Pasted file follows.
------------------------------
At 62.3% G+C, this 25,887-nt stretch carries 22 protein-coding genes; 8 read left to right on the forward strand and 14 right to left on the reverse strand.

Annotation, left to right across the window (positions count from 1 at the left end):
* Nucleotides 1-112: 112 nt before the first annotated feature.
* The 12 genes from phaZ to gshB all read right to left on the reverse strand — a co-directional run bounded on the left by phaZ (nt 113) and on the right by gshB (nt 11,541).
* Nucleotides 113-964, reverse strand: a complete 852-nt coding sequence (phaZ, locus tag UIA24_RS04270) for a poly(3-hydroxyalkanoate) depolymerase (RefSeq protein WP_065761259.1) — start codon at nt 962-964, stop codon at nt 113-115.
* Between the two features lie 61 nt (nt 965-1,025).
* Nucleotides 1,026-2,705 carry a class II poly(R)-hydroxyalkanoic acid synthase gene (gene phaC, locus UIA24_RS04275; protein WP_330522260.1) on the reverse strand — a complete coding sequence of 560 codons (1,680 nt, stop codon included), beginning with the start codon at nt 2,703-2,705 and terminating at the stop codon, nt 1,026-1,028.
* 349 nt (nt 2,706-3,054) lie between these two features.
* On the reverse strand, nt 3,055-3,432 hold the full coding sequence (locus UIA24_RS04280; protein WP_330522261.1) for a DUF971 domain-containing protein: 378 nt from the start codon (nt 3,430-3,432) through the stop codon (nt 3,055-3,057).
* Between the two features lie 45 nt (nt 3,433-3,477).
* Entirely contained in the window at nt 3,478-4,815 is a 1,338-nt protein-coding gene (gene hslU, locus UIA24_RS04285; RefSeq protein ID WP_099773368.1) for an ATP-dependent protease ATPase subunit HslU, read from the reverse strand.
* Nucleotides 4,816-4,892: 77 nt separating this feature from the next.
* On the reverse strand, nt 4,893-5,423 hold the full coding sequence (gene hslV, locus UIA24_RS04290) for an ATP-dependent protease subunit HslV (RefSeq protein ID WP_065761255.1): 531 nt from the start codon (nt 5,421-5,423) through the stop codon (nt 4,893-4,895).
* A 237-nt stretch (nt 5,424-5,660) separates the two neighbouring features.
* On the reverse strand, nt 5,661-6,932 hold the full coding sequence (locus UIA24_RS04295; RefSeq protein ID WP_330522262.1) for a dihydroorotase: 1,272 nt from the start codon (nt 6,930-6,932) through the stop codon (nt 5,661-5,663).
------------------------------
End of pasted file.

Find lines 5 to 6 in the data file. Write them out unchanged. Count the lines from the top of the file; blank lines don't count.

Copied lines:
* Nucleotides 113-964, reverse strand: a complete 852-nt coding sequence (phaZ, locus tag UIA24_RS04270) for a poly(3-hydroxyalkanoate) depolymerase (RefSeq protein WP_065761259.1) — start codon at nt 962-964, stop codon at nt 113-115.
* Between the two features lie 61 nt (nt 965-1,025).